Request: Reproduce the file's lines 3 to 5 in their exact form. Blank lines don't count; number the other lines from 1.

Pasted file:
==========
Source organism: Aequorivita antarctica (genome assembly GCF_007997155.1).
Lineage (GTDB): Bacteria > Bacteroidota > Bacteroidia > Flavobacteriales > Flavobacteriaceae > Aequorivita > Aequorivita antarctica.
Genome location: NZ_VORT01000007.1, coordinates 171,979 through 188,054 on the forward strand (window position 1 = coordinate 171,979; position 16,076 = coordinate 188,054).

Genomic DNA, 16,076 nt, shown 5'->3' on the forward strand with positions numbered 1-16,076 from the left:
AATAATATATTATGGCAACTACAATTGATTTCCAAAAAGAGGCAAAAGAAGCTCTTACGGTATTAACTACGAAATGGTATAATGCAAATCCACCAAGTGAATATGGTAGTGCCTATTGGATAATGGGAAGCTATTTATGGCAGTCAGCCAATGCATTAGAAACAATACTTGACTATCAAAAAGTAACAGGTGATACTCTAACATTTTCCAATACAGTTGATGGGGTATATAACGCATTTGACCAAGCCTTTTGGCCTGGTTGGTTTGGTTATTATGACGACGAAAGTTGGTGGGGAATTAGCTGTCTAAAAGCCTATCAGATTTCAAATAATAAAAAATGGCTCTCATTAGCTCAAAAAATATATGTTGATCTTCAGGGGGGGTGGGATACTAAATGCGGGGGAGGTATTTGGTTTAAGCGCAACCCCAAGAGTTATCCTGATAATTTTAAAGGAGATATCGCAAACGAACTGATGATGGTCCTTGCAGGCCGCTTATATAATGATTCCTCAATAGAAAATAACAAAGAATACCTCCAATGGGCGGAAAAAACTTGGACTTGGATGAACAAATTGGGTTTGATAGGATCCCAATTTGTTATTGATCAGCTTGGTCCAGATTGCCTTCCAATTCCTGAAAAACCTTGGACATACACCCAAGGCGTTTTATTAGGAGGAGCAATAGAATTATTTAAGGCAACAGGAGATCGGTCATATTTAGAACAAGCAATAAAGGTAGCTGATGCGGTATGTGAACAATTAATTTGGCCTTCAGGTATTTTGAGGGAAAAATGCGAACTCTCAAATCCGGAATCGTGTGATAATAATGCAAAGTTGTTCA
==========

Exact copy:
Genome location: NZ_VORT01000007.1, coordinates 171,979 through 188,054 on the forward strand (window position 1 = coordinate 171,979; position 16,076 = coordinate 188,054).

Genomic DNA, 16,076 nt, shown 5'->3' on the forward strand with positions numbered 1-16,076 from the left:
AATAATATATTATGGCAACTACAATTGATTTCCAAAAAGAGGCAAAAGAAGCTCTTACGGTATTAACTACGAAATGGTATAATGCAAATCCACCAAGTGAATATGGTAGTGCCTATTGGATAATGGGAAGCTATTTATGGCAGTCAGCCAATGCATTAGAAACAATACTTGACTATCAAAAAGTAACAGGTGATACTCTAACATTTTCCAATACAGTTGATGGGGTATATAACGCATTTGACCAAGCCTTTTGGCCTGGTTGGTTTGGTTATTATGACGACGAAAGTTGGTGGGGAATTAGCTGTCTAAAAGCCTATCAGATTTCAAATAATAAAAAATGGCTCTCATTAGCTCAAAAAATATATGTTGATCTTCAGGGGGGGTGGGATACTAAATGCGGGGGAGGTATTTGGTTTAAGCGCAACCCCAAGAGTTATCCTGATAATTTTAAAGGAGATATCGCAAACGAACTGATGATGGTCCTTGCAGGCCGCTTATATAATGATTCCTCAATAGAAAATAACAAAGAATACCTCCAATGGGCGGAAAAAACTTGGACTTGGATGAACAAATTGGGTTTGATAGGATCCCAATTTGTTATTGATCAGCTTGGTCCAGATTGCCTTCCAATTCCTGAAAAACCTTGGACATACACCCAAGGCGTTTTATTAGGAGGAGCAATAGAATTATTTAAGGCAACAGGAGATCGGTCATATTTAGAACAAGCAATAAAGGTAGCTGATGCGGTATGTGAACAATTAATTTGGCCTTCAGGTATTTTGAGGGAAAAATGCGAACTCTCAAATCCGGAATCGTGTGATAATAATGCAAAGTTGTTCA